But what has this to do with young readers who do not live in multi-ethnic communities? Few of us would be so parochial as to suggest that such young people will not travel or should not be informed about British society as a whole. But the crux of the matter is this: racism in Britain today is a white problem, and, in the words of the introduction to the World Council of Churches Criteria for the Evaluation of Racism, `racism hinders both sides from a fully human experience. The victims. dominant or dominated, cannot have a normal relationship with themselves or with others. Racism destroys both parties; it dehumanizes.’ The NUT Guidelines In Black and White point out that: ‘In some ways it is the schools in which there are no ethnic minority group children which are at a disadvantage, and where the most dangerously prejudiced public attitudes stemming from ignorance may occur. So the teacher in an all-white school needs to be doubly aware of the problem of stereotyping: it is here that the misleading stereotypes of other ethnic groups which children receive from their textbooks will meet no contradiction in reality and may be unthinkingly accepted.’
But presenting a wider range of titles to young readers is a pleasure, not a boring chore. There is a great wealth of literature from Black British writers, from writers overseas and now from white writers who have responded creatively to living in a multi-ethnic society, that young readers should not be deprived of. Missing out on such books means bypassing a window onto the richness and diversity of human experience.
There is a great sense of urgency among those who work with children and their books in the inner city areas: Black parents’ groups, community groups, concerned teachers and librarians are in the forefront of a movement which is developing expertise and collecting information about every aspect of children’s books in a multi-ethnic society – guidelines on racial bias, books in first languages, books with dual language texts, books about countries of origin, books which reflect multi-ethnic Britain. And so forth. There is much that can now be shared with all our children.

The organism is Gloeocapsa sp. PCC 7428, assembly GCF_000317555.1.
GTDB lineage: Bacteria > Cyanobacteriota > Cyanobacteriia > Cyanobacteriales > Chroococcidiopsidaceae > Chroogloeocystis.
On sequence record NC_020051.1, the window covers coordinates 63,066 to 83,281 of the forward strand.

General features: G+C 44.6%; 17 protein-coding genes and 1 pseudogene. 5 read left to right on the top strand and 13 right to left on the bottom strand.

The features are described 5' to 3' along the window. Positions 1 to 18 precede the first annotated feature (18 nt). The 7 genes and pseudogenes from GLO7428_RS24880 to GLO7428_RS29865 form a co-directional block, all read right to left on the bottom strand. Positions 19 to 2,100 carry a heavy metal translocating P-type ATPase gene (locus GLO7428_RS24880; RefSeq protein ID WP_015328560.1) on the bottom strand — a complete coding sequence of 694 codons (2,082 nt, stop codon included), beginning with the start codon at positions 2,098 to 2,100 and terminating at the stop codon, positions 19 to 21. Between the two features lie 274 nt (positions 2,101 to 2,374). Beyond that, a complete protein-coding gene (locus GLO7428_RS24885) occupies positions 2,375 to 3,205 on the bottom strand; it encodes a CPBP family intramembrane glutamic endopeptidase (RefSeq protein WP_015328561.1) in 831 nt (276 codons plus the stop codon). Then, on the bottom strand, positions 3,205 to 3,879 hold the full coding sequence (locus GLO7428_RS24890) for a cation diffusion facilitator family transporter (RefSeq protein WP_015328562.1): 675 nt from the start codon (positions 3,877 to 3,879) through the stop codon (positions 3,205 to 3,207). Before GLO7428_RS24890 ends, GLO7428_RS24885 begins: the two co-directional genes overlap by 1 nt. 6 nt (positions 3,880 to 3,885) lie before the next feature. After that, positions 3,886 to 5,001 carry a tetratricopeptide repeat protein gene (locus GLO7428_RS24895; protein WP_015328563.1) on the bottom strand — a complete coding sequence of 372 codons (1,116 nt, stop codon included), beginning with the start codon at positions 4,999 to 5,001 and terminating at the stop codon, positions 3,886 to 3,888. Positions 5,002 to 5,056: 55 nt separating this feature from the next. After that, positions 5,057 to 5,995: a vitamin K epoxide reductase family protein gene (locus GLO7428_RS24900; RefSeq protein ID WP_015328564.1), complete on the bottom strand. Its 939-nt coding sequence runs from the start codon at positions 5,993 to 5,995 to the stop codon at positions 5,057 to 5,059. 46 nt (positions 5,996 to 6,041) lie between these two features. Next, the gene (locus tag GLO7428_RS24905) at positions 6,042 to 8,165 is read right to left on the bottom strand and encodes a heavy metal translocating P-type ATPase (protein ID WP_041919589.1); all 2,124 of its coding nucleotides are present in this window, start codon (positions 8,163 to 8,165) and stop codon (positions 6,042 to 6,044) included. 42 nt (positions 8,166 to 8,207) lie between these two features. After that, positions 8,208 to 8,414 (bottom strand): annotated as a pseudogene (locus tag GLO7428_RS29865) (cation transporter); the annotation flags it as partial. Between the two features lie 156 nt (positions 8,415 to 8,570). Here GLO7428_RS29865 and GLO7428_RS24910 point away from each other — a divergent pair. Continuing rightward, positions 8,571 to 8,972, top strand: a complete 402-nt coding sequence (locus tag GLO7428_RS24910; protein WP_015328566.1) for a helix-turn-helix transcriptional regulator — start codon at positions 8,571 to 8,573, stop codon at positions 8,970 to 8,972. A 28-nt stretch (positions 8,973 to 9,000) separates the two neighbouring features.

Rosemary Stones is co-editor of Children’s Book Bulletin and also reviews children’s books for, among other journals, Issues in Race and Education, Spare Rib and Time Out. She is the compiler of the Puffin catalogue A Multi-Ethnic Booklist and co-editor of the multi-ethnic nursery rhyme collection Mother Goose Comes to Cable Street (Kestrel/Puffin.) She is the children’s book buyer at Centerprise community bookshop and runs a school bookshop at her children’s school.
Children’s Book Bulletin – news and reviews of children’s books for the multi-ethnic society. 3 issues a year. 60p per issue + 15p p.&p. 3 issues (a year subscription) £1.80 including postage.
Cheques and postal orders to Children’s Book Bulletin, 4 Aldebert Terrace. London, SW8 IBH.
In Black and White, guidelines on racial stereotyping in text books and learning materials. 20p from the National Union of Teachers. Hamilton House, Mabledon Place, London WC I.
Assessing Children’s Books for a Multi-Ethnic Society: Practical Guidelines for Primary and Secondary Schools
Free to ILEA teachers on receipt of an A4 sae; 10p and an A4 sae, if outside ILEA, from The Library, The Centre for Urban Educational Studies, 34 Aberdeen Park, London N5 2BL.
Criteria for the Evaluation of Racism in Textbooks and Children’s Literature formulated by an international working party of the World Council of Churches Workshop on Racism in Children’s and School Textbooks. Reprinted in Children’s Book Bulletin, No. 1.
For other useful sources of information, see page 32.